I used to have all the answers, and it felt great. I was really good at describing what went on behind the scenes. Figuring out how things work. Mature for my age. Wise. Curious. I was the one you came to when you needed an answer, when you wanted to know the why and the how of it all. I might not know every answer, but I knew where to find it. I was a Fixer, and an Explainer. The words “I don’t know” rarely graced my lips, and when they did I choked on them. But I had this friend growing up, and she loved saying “I don’t know”. Her flippant use of the phrase offended me often. I pitied her, what I saw as a lazy attitude exposing an ugly truth about who she was. Slowly I began to notice that she often got closer to the real answers than I ever did. I noticed that she seemed impervious to fear, and peace seemed to follow her around. I noticed that my resistance to admitting I didn’t know was revealing an ugly truth about something in me. I noticed that the quicker we are to say “I don’t know”, the more freedom we have to swim in.
If our theology is informed by our circumstances, it requires constant readjustment and justification. It’s dangerous ground, to let the tangible inform the intangible. A piece of dirt on my shoe doesn’t tell me anything about the person who made my shoe. I used to think that evidence of God in my life told me who He is. If He shows up when I ask Him to, then He’s a God who shows up. If He doesn’t, He’s a God who doesn’t show up. But the truth is much more uncomfortable than that. God is loving, and kind, and merciful, and healing, even if I don’t see it. And I can trust that, and celebrate that, even while I’m looking at evidence to the contrary. Questions are ok. Doubts are ok. Unknowns and faith are not mutually exclusive. But when your questions and doubts start to fill your vision, it’s time to say “I don’t know”. Beloved, we were made for intimacy with the Creator of the heavens. It’s our ultimate purpose. Anything less is a distraction. When our theology, our understanding of God depends on nothing other than God alone, then we are free from justification. We no longer need to make things make sense. Relationship becomes the priority.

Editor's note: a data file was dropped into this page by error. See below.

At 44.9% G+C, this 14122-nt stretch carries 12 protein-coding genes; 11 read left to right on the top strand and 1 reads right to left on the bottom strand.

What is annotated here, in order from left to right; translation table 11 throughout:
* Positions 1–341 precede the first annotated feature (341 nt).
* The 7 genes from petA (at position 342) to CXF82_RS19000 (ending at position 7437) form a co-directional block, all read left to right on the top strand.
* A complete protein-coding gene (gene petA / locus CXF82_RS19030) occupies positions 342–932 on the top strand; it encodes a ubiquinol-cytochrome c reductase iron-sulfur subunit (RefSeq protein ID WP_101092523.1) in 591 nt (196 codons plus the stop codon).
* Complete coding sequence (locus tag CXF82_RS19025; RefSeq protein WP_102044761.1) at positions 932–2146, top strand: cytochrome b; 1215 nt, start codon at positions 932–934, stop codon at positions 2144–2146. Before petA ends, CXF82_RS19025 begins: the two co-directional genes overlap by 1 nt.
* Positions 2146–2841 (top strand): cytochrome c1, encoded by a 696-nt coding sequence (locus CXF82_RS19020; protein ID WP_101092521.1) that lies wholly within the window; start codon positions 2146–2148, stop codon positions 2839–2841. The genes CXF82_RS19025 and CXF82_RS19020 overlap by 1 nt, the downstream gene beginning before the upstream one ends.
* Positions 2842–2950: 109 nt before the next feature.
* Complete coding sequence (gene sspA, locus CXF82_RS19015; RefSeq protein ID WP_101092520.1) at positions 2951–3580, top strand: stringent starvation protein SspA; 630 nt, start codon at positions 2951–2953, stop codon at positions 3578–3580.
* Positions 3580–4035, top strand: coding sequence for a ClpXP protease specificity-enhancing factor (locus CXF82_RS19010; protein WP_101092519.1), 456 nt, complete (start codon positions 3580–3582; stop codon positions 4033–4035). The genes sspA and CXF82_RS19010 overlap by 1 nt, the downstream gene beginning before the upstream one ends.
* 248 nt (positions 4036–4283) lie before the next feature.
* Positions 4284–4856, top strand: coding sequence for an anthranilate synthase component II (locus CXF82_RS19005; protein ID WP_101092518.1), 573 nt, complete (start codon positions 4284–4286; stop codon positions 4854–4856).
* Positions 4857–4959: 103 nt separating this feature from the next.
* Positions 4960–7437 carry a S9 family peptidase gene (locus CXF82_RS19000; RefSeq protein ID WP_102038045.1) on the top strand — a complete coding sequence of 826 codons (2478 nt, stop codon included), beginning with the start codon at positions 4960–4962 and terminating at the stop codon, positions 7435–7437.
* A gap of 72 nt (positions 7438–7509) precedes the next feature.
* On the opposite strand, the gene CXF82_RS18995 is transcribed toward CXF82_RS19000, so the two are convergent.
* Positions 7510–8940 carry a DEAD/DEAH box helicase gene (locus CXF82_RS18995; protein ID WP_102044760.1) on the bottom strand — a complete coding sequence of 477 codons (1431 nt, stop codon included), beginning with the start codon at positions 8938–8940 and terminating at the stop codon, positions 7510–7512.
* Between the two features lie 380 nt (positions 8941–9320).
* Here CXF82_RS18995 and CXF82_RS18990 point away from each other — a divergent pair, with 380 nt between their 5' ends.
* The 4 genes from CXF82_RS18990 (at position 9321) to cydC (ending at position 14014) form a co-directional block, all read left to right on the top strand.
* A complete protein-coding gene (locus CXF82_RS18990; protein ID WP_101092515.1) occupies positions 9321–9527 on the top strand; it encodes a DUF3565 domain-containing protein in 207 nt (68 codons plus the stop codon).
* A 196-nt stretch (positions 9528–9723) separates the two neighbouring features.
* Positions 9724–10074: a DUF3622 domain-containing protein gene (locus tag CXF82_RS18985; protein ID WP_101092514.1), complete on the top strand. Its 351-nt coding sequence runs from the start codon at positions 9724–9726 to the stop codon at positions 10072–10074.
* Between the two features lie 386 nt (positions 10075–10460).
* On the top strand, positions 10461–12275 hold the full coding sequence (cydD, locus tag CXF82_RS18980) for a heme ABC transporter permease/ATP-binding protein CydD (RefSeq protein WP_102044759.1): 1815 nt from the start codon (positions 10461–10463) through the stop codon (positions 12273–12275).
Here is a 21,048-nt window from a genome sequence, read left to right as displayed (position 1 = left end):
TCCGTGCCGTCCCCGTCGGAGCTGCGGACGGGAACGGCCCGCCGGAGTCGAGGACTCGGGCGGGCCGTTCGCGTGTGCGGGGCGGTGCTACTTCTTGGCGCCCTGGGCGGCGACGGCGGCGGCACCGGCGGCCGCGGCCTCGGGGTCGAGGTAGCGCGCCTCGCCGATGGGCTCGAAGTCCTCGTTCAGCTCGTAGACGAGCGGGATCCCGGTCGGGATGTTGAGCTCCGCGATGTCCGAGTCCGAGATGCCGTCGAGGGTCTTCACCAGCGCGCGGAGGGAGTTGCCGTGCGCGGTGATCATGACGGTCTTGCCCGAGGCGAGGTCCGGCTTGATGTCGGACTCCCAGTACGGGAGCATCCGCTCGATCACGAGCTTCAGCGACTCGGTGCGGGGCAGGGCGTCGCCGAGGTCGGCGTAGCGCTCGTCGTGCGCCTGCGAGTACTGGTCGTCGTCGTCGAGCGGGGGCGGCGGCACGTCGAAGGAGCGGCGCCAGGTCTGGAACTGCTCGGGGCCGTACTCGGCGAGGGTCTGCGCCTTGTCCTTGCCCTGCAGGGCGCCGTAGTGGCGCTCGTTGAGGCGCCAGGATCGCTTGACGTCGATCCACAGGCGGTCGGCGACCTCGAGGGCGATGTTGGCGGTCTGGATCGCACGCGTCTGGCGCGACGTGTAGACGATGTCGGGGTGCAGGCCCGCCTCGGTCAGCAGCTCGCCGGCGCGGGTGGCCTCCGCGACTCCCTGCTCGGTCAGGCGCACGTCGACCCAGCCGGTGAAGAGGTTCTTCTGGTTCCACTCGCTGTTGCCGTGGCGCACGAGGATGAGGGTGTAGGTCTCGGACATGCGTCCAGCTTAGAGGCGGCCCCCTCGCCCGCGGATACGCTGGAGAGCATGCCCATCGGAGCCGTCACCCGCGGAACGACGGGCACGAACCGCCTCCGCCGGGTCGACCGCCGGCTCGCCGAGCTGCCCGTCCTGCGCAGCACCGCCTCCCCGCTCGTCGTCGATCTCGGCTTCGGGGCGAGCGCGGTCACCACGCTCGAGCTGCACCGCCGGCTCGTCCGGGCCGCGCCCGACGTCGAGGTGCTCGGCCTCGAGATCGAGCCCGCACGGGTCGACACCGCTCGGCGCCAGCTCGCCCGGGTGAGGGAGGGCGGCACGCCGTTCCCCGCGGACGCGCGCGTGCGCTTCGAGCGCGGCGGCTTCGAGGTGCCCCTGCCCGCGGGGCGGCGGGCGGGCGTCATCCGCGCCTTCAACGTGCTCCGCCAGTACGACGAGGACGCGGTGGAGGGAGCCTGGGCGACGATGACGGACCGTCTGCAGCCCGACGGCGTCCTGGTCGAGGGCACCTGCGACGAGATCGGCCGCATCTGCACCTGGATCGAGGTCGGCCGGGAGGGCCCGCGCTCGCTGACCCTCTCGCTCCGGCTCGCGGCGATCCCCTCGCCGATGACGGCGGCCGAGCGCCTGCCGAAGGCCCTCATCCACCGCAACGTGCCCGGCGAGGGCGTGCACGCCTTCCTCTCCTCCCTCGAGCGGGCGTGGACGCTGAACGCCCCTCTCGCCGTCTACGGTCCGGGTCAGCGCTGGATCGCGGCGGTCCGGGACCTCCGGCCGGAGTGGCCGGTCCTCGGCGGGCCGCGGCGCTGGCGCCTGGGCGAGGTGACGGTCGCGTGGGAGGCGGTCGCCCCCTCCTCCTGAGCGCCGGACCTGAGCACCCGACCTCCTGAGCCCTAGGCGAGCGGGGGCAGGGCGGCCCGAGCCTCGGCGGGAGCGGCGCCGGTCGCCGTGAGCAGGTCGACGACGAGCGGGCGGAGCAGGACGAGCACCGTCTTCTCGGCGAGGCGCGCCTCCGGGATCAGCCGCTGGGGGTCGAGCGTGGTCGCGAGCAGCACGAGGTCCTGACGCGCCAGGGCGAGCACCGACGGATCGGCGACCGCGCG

It’s one of the upside down parts of the Kingdom of Heaven, this willingness to be uncomfortable. It’s a choice, to admit where you lack. It’s an acknowledgement of your smallness. How small are you willing to be? How many answers do you need to have to be comfortable? How many unknowns can you handle in a day? Can you trust God when nothing around you makes sense? Can you trust Him even when your circumstances scream that you shouldn’t? It’s the freedom we find in commitment. Making a covenant, choosing today what your choice will be for the rest of your days. Every day after that you are completely free because your choice is already made.
So on days like today, when my phone is buzzing with alerts and messages that bring more questions than answers, I don’t need to explain it all away. I’m going to resist the temptation to ask why and how and when – I’m going to ask who. I’m going to dig into the Word and remind myself who God is, and who I am. I don’t need to tell God about my circumstances, I need to tell my circumstances about my God. It’s the only question that needs to be answered.
Head over to Amazon and put this in your cart. I haven’t actually read it yet but I trust the author enough that I can recommend it to you. Out of Sorts by Sarah Bessey is about making peace with an evolving faith. She’s a fellow west coast Canadian female writer, and I was deeply moved by her last work, Jesus Feminist. Visit her blog to learn more!